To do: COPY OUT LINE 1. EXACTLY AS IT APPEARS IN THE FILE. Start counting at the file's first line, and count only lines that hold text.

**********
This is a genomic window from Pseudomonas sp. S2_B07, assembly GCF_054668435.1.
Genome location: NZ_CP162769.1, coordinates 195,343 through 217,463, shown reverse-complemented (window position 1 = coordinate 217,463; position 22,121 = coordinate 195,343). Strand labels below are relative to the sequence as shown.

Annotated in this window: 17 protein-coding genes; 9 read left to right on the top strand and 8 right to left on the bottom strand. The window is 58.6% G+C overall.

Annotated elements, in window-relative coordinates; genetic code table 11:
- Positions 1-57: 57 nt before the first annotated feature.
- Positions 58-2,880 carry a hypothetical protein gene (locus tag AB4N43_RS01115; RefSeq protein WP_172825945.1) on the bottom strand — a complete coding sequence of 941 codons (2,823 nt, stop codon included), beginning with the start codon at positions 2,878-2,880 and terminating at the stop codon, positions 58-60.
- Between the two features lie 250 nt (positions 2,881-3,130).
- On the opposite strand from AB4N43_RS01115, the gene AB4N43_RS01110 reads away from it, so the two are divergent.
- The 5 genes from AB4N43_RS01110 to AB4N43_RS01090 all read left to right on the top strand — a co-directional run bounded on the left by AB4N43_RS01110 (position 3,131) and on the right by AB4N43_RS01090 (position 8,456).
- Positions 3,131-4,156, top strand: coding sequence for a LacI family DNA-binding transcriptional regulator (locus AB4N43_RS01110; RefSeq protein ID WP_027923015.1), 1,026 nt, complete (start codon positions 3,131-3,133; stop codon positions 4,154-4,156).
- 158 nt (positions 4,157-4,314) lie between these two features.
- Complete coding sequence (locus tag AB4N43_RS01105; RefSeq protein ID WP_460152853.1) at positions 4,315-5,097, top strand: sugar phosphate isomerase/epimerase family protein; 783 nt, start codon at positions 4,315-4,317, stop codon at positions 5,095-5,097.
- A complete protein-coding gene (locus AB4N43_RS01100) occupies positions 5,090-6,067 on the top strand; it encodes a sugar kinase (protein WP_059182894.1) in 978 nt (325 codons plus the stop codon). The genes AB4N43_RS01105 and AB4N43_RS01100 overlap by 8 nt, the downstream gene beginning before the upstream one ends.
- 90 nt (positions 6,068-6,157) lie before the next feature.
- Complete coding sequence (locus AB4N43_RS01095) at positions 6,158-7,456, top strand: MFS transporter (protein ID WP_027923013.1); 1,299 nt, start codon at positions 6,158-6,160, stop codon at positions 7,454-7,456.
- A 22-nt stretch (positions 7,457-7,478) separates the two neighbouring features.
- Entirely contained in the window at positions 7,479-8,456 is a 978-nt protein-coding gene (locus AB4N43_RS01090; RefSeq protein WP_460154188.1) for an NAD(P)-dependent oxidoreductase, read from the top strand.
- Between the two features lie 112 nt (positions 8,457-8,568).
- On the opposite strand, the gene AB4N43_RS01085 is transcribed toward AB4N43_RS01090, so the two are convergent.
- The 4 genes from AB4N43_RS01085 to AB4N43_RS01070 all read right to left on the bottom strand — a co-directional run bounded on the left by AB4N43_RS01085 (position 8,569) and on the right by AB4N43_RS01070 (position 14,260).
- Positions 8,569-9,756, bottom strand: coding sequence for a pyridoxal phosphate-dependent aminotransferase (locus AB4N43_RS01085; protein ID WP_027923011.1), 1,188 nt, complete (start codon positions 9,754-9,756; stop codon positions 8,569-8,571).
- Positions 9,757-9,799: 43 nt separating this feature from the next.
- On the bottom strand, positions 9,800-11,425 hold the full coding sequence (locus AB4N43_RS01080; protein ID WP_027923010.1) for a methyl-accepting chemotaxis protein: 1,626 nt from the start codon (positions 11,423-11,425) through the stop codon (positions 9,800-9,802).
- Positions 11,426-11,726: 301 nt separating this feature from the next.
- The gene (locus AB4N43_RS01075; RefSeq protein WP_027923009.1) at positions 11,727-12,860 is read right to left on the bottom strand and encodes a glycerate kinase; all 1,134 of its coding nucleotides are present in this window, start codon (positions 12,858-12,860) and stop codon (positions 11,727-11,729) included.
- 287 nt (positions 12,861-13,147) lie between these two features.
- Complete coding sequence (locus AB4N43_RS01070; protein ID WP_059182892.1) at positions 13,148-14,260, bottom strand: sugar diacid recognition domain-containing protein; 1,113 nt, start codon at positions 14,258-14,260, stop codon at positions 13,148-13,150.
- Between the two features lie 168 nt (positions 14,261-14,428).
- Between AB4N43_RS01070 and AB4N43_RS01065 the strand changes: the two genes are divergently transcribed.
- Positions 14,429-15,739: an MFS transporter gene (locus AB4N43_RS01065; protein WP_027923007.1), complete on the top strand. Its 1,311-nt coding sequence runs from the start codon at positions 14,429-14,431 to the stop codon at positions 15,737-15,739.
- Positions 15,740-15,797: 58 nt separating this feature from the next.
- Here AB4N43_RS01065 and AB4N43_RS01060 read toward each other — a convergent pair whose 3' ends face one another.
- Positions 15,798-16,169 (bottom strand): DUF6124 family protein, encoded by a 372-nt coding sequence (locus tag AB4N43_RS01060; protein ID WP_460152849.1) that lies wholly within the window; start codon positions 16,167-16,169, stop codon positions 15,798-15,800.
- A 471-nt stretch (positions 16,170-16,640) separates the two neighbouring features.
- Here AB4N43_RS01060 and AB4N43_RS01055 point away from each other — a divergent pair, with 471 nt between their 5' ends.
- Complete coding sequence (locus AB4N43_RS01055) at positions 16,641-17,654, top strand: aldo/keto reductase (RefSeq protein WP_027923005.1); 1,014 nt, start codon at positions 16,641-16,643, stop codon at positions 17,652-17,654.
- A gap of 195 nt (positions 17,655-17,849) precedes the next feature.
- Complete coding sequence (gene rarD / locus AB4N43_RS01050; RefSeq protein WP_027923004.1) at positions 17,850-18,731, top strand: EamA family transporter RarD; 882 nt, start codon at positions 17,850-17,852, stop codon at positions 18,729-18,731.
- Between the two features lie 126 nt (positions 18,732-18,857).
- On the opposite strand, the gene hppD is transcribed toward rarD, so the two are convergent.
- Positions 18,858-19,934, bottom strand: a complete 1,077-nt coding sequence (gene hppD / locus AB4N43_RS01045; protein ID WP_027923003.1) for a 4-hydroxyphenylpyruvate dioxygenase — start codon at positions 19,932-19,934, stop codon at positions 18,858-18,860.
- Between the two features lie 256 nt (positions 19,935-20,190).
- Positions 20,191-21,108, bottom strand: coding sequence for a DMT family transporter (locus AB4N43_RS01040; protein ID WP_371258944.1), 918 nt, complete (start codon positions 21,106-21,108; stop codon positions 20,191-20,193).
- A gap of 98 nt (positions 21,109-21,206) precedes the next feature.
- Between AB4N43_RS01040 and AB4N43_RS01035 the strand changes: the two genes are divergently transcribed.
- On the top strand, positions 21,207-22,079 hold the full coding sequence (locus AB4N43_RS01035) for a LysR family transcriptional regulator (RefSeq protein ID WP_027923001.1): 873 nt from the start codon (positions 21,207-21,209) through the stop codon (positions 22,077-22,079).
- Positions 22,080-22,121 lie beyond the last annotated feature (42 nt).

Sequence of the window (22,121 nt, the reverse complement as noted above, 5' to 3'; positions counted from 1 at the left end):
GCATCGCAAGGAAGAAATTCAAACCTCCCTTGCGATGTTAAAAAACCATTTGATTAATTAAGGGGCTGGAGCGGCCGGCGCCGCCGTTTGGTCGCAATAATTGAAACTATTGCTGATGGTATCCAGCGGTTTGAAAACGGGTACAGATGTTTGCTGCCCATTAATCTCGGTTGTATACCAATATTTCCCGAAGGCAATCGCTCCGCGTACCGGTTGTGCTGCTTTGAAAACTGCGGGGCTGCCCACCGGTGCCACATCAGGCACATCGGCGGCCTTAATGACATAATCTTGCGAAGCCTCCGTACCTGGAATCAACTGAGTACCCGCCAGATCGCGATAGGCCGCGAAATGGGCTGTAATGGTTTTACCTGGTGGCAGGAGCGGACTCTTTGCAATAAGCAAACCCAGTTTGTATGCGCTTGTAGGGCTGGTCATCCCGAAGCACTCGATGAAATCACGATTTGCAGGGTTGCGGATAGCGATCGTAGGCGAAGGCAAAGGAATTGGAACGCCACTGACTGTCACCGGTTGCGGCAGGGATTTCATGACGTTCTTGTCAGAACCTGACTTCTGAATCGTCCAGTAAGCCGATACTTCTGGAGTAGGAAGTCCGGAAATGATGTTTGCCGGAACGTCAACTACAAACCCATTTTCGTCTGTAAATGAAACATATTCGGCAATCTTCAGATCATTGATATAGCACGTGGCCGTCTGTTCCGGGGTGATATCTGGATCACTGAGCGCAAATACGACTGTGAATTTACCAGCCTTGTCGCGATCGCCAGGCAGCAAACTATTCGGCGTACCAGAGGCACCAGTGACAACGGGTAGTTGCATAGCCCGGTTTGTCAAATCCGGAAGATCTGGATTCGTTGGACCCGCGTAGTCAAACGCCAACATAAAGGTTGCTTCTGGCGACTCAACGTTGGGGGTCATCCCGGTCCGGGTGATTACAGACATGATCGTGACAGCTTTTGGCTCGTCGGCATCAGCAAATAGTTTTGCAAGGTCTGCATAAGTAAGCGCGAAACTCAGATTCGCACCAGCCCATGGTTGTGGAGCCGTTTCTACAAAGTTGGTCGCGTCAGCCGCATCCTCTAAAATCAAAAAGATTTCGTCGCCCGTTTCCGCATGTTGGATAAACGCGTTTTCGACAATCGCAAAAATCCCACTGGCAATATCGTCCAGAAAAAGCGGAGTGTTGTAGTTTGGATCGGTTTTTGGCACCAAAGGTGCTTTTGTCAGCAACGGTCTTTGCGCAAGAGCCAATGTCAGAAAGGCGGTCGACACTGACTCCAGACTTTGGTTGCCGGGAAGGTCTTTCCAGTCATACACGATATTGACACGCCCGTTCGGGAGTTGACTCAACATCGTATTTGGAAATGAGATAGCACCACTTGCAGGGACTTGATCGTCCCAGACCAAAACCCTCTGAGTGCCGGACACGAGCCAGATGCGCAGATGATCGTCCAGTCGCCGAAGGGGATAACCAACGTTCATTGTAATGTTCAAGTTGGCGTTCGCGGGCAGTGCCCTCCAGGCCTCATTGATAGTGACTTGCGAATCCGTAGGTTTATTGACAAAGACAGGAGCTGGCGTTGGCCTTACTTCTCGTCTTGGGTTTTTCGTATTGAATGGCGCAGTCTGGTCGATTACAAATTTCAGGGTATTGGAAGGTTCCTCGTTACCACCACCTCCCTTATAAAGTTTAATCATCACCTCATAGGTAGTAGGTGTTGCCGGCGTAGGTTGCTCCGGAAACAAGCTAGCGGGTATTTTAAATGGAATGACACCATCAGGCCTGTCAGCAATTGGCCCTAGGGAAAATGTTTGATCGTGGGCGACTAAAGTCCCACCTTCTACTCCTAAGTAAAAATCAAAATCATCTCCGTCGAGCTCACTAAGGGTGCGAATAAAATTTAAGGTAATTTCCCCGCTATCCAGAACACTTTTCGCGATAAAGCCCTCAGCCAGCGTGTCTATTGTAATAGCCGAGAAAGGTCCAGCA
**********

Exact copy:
This is a genomic window from Pseudomonas sp. S2_B07, assembly GCF_054668435.1.